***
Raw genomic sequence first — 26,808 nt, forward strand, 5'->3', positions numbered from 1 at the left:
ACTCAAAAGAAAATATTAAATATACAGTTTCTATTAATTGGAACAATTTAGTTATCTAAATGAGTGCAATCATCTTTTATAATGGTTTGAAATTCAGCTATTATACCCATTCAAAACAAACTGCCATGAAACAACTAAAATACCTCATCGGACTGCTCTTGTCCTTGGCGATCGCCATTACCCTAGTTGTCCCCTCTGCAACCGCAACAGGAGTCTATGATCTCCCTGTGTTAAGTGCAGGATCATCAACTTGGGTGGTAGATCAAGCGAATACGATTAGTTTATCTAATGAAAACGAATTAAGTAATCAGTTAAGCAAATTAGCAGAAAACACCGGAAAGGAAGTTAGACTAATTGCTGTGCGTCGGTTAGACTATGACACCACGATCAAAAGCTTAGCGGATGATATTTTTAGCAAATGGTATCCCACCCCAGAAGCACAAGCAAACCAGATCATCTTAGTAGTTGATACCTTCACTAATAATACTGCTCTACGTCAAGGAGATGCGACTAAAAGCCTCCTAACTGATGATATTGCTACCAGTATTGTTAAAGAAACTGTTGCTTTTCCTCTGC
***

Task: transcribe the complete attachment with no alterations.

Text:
Raw genomic sequence first — 26,808 nt, forward strand, 5'->3', positions numbered from 1 at the left:
ACTCAAAAGAAAATATTAAATATACAGTTTCTATTAATTGGAACAATTTAGTTATCTAAATGAGTGCAATCATCTTTTATAATGGTTTGAAATTCAGCTATTATACCCATTCAAAACAAACTGCCATGAAACAACTAAAATACCTCATCGGACTGCTCTTGTCCTTGGCGATCGCCATTACCCTAGTTGTCCCCTCTGCAACCGCAACAGGAGTCTATGATCTCCCTGTGTTAAGTGCAGGATCATCAACTTGGGTGGTAGATCAAGCGAATACGATTAGTTTATCTAATGAAAACGAATTAAGTAATCAGTTAAGCAAATTAGCAGAAAACACCGGAAAGGAAGTTAGACTAATTGCTGTGCGTCGGTTAGACTATGACACCACGATCAAAAGCTTAGCGGATGATATTTTTAGCAAATGGTATCCCACCCCAGAAGCACAAGCAAACCAGATCATCTTAGTAGTTGATACCTTCACTAATAATACTGCTCTACGTCAAGGAGATGCGACTAAAAGCCTCCTAACTGATGATATTGCTACCAGTATTGTTAAAGAAACTGTTGCTTTTCCTCTGC